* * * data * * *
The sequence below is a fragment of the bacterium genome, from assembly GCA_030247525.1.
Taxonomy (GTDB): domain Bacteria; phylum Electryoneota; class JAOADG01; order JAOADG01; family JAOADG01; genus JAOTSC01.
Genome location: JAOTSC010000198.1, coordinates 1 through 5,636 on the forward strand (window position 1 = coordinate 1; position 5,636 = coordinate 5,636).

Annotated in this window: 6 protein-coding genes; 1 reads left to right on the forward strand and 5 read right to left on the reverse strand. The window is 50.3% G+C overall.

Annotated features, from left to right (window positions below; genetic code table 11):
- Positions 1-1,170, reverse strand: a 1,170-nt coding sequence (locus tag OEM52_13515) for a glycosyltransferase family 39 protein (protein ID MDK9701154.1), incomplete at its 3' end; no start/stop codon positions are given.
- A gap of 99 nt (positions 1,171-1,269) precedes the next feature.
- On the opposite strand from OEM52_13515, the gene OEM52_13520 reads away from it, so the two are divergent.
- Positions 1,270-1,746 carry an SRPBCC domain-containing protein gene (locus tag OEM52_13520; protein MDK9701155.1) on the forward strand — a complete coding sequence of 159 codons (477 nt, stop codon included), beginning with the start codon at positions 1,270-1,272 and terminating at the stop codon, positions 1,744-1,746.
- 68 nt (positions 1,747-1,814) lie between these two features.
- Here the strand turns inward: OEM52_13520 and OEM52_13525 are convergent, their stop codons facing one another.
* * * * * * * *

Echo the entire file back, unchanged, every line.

The sequence below is a fragment of the bacterium genome, from assembly GCA_030247525.1.
Taxonomy (GTDB): domain Bacteria; phylum Electryoneota; class JAOADG01; order JAOADG01; family JAOADG01; genus JAOTSC01.
Genome location: JAOTSC010000198.1, coordinates 1 through 5,636 on the forward strand (window position 1 = coordinate 1; position 5,636 = coordinate 5,636).

Annotated in this window: 6 protein-coding genes; 1 reads left to right on the forward strand and 5 read right to left on the reverse strand. The window is 50.3% G+C overall.

Annotated features, from left to right (window positions below; genetic code table 11):
- Positions 1-1,170, reverse strand: a 1,170-nt coding sequence (locus tag OEM52_13515) for a glycosyltransferase family 39 protein (protein ID MDK9701154.1), incomplete at its 3' end; no start/stop codon positions are given.
- A gap of 99 nt (positions 1,171-1,269) precedes the next feature.
- On the opposite strand from OEM52_13515, the gene OEM52_13520 reads away from it, so the two are divergent.
- Positions 1,270-1,746 carry an SRPBCC domain-containing protein gene (locus tag OEM52_13520; protein MDK9701155.1) on the forward strand — a complete coding sequence of 159 codons (477 nt, stop codon included), beginning with the start codon at positions 1,270-1,272 and terminating at the stop codon, positions 1,744-1,746.
- 68 nt (positions 1,747-1,814) lie between these two features.
- Here the strand turns inward: OEM52_13520 and OEM52_13525 are convergent, their stop codons facing one another.